To kick of my spring break I am headed to Columbus, Ohio tomorrow to meet up with my incredible roommates from college. I could not be more excited to see these ladies!
One of these fine women is Milo- you may remember I briefly mentioned her as the soon-to-be recipient of this TARDIS. This lady and I go way back. We were both deejays at our college station, and she shares my obsessive affection for James Taylor. Milo is also a very adept craft-ster herself! She even made a spectacular slip cover for a stolen ottoman in our apartment that was seriously perfect. She is a marvel.
One year at our Christmas present exchange she gave me this homemade heat pack and it is one of my favorite things. It's filled with I-don't-know-what (barley, maybe?) but it's nice and heavy and totally soothing. I almost always study laying down on my stomach, so I can just let it rest in the small of back and it is oh so very nice. And all you have to do to heat it up is toss it in the microwave! Super easy. Joe leaves his in the freezer and it works well as a cold pack too.
Inspired by Milo's lovely hot pack I decided to make one as a gift for a friend of mine who I owed a hefty thank you too. Katie has been giving me rides to and from our clinical throughout the quarter, and usually with very little warning on my part. This clinical is on one of the most crime-ridden neighborhoods in Chicago, so I was very very pleased when I could avoid the bus and train combo. So along came this project to pass along the love.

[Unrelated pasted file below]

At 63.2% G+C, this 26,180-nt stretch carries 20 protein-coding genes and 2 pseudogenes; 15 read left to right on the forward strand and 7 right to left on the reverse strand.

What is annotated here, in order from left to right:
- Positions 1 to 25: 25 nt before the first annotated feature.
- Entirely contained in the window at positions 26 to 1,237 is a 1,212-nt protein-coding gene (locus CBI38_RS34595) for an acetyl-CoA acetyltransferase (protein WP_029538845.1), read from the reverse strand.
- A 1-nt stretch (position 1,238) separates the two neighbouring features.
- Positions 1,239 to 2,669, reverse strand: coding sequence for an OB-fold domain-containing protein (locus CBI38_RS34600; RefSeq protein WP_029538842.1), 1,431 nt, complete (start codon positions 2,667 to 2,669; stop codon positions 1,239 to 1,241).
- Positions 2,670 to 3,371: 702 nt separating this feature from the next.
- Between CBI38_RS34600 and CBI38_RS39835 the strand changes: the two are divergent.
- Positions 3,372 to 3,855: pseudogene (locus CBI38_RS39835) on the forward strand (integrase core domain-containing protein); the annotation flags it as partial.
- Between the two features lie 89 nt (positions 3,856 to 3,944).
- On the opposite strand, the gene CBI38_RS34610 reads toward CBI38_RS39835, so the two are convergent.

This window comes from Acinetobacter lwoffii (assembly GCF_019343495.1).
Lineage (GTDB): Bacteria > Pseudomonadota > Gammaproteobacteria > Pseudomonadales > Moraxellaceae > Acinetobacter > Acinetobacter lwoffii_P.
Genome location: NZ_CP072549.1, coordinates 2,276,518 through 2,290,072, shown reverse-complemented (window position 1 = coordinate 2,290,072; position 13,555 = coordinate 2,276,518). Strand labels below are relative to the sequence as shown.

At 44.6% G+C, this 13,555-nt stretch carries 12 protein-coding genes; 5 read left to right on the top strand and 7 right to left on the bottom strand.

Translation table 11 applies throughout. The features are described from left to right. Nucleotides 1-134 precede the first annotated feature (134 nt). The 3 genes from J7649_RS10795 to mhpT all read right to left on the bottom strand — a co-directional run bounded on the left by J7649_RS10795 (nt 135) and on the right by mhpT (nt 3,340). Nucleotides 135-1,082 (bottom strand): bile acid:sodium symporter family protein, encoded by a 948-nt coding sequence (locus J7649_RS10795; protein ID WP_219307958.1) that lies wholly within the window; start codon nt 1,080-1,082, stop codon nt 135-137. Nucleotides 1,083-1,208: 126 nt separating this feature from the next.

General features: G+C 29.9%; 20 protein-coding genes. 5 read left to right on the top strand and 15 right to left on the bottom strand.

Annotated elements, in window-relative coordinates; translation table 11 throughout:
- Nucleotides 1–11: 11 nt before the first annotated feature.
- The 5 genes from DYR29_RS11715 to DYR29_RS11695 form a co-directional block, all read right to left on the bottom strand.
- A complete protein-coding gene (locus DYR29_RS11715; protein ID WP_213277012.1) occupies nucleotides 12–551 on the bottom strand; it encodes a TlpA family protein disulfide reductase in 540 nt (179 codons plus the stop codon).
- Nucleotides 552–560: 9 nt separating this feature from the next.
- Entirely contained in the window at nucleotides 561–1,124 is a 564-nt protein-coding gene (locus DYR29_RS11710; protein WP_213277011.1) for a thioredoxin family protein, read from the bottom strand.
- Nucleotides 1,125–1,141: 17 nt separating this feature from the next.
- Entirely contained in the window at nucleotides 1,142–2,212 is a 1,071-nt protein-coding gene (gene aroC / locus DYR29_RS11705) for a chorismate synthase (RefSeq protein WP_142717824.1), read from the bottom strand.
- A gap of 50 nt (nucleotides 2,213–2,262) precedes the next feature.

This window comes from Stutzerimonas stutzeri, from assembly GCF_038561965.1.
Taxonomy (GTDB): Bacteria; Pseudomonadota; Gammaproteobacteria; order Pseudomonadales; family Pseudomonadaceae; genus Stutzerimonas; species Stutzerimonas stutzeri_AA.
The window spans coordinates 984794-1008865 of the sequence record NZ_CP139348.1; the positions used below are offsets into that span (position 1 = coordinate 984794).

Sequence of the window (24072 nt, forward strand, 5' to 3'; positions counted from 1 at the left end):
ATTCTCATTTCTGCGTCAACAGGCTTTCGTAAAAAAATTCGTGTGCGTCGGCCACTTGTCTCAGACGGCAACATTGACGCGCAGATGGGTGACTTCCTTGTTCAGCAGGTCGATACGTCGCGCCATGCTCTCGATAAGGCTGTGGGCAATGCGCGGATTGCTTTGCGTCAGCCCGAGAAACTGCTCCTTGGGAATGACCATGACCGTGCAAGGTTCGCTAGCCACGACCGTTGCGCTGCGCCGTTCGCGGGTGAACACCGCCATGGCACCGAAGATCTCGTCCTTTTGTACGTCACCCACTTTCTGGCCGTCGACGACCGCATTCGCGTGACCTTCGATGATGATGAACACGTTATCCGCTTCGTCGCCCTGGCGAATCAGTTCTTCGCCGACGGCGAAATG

You will need:
- 2 bags of lentils (or beans, barley, etc.)
- heavy fabric
- heavy fabric
- needle and thread or sewing machine
For my fabric I used a pant leg from an old pair of slacks that Joe had torn a hole through. This gave it the triple positive of being a nice heavy fabric, being soft, and requiring less work.
Because the pant leg wasn't totally square I cut and re-stitched up the side with the fabric. At this point I have a tube of fabric with both the ugly seams facing out.
So turn the thing right-side out and you get a nice tube of fabric.
Next, I made a seam one end. As you can see, I folded the ragged edged into my tube.
And then pin it there. I made the vertical seams that are already in place not at the far ends so that there would be less layers of fabric to go over at the corners.
Then sew across. I used a sewing machine, but this would be pretty simple to do by hand.
I used a zig zag stitch because I like it and why not.
I also really like pink and grey. So cute!
These are what I used to fill mine up. You can use other things, just google it if you're curious. These are pretty small so they mold well to whatever you're heating or cooling, and they don't have a weird smell so I like them. You can also add scented oils to your filled if you're into chamomile or something.
Don't you just want to sink your hand in it Amelie style?
Okay, so for seam number two I folded more under. This is where you can vary it a lot depending on how filled your little bag is. The smaller you make it, the stiffer the end result.
And pin as you did before.
And stitch it up! Do your best not to spill- I had a minor lentil spill and Oy went crazy trying to hunt them all down.
Easy Peazy! My aunt likes to make little hand held ones with fleece as hand warmers in the winter- they are super cozy. You can also stitch ribbons into the sides so it could be tied around some body part to keep it in place. Get creative!